• In a format of the declarant’s choice (for example., a graph or narrative text), a clear description of the relationship between the measurements provided in tabular form (for example., the three proposed new measures); and or
  • A list of the five most important reporter metrics used to link compensation actually paid in the year to business performance, in order of importance.

As part of the reopened comment period, SEC commissioners said “financial incentives are a key motivator to drive executive performance in their role as corporate fiduciaries and shareholders” and “understand what these incentives are and whether they work and how they relate to company performance is important for investors in evaluating company compensation practices. In addition, one commissioner specifically noted that companies are increasingly linking executive compensation to environmental, social and governance (“ESG”) measures to advance their ESG objectives and improve their performance, including through ESG-related performance measures. (See Seyfarth’s thought piece on this topic here.) More broadly, citing the growing gap between executive compensation and that of ordinary workers, one commissioner pointed out that “investors need to know whether the growth in executive compensation has also translated into the creation of value”. The commissioners asked commentators for comment on how the rule’s flexibility could provide companies and investors with better information to evaluate these types of incentive compensation arrangements tailored to company performance.

While the 2022 version would add content requirements to the disclosures offered that some commentators have already described as onerous, it would also provide companies with a greater ability to document how value is created for its shareholders through incentive policies. efficient. Specifically, the 2022 release would allow companies to use a custom alternative performance metric to demonstrate how their uniquely designed incentive programs contribute to company financial performance. Custom performance metrics could be designed taking into account industry-specific variations, including taking into account sustainability or other ESG characteristics. For example, progress towards certain industry-specific ESG standards (for example, as identified by the Sustainable Accounting Standards Board) could be incorporated into a company’s performance measurement.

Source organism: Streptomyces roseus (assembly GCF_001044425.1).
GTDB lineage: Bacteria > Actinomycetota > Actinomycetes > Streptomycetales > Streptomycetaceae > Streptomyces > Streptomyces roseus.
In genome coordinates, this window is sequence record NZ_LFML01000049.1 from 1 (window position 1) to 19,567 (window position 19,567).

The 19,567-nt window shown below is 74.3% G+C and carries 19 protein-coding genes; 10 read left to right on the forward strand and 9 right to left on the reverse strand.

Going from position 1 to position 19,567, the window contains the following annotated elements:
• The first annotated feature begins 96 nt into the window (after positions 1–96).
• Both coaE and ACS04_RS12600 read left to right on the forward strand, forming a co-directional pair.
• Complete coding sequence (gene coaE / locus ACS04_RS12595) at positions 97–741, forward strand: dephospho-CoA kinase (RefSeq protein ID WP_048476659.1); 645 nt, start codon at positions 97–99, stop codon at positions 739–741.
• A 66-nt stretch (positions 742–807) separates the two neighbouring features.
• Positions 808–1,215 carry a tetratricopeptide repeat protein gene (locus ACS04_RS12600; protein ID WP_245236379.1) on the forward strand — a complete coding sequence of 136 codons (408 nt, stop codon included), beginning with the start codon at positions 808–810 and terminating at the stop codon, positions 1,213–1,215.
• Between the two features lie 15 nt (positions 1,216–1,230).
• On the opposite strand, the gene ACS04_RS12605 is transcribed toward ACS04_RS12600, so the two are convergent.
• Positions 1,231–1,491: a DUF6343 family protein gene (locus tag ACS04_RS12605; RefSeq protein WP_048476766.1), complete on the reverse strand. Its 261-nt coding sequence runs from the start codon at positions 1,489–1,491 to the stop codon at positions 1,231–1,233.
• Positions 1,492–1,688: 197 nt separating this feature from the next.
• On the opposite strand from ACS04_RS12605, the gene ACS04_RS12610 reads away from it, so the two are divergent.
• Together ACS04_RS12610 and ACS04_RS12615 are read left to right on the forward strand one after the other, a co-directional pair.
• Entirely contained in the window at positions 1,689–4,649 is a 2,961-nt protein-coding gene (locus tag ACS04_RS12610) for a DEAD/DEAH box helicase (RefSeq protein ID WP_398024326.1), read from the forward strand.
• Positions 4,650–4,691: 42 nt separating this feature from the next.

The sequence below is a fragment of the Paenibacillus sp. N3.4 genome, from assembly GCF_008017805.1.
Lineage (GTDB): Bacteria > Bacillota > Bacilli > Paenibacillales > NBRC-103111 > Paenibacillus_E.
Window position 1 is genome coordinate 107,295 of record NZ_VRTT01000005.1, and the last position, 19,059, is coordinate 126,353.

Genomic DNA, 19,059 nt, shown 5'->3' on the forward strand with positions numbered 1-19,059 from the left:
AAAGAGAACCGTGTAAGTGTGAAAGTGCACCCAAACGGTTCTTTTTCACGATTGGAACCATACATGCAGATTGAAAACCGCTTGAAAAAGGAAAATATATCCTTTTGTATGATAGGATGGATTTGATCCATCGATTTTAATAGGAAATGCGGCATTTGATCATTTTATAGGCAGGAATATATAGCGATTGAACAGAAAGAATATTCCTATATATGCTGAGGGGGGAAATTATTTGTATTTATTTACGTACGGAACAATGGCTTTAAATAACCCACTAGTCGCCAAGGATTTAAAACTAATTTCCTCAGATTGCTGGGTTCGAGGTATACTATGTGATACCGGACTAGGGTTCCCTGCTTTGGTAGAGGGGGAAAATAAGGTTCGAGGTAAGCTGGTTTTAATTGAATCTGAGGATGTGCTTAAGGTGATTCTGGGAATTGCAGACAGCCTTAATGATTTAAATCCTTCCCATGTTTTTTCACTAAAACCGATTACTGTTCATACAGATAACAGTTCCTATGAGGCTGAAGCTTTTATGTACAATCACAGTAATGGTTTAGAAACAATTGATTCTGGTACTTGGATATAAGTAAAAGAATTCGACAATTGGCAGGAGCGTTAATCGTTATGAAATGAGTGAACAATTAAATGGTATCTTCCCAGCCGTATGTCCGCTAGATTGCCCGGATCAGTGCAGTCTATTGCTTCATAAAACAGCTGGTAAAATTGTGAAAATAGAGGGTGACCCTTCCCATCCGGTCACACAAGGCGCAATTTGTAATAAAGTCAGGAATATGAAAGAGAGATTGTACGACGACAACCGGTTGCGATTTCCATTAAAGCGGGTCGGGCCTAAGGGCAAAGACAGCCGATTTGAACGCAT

Finally, note that the SEC does not appear to be unified in its quest to issue a final rule under Dodd-Frank Section 953(a). An SEC commissioner has said he disagrees with the need for additional disclosure requirements, saying such disclosure would be burdensome for public companies, questioning its usefulness for investors and suggesting the 2022 version is beyond the statutory mandate of Section 953(a).

The new 30-day comment period ended on March 4, 2022. We hope this means that a final rule will be released sometime in 2022.

  1. Generally, an “SEC registrant” includes, but is not limited to, an “issuer” of a security required to file under the Securities Act of 1933, the Securities Exchange Act of 1934, and a registrant who files periodic reports under the Securities Exchange Act of 1934 or Investment Company Act of 1940. This includes companies that trade on a US stock exchange.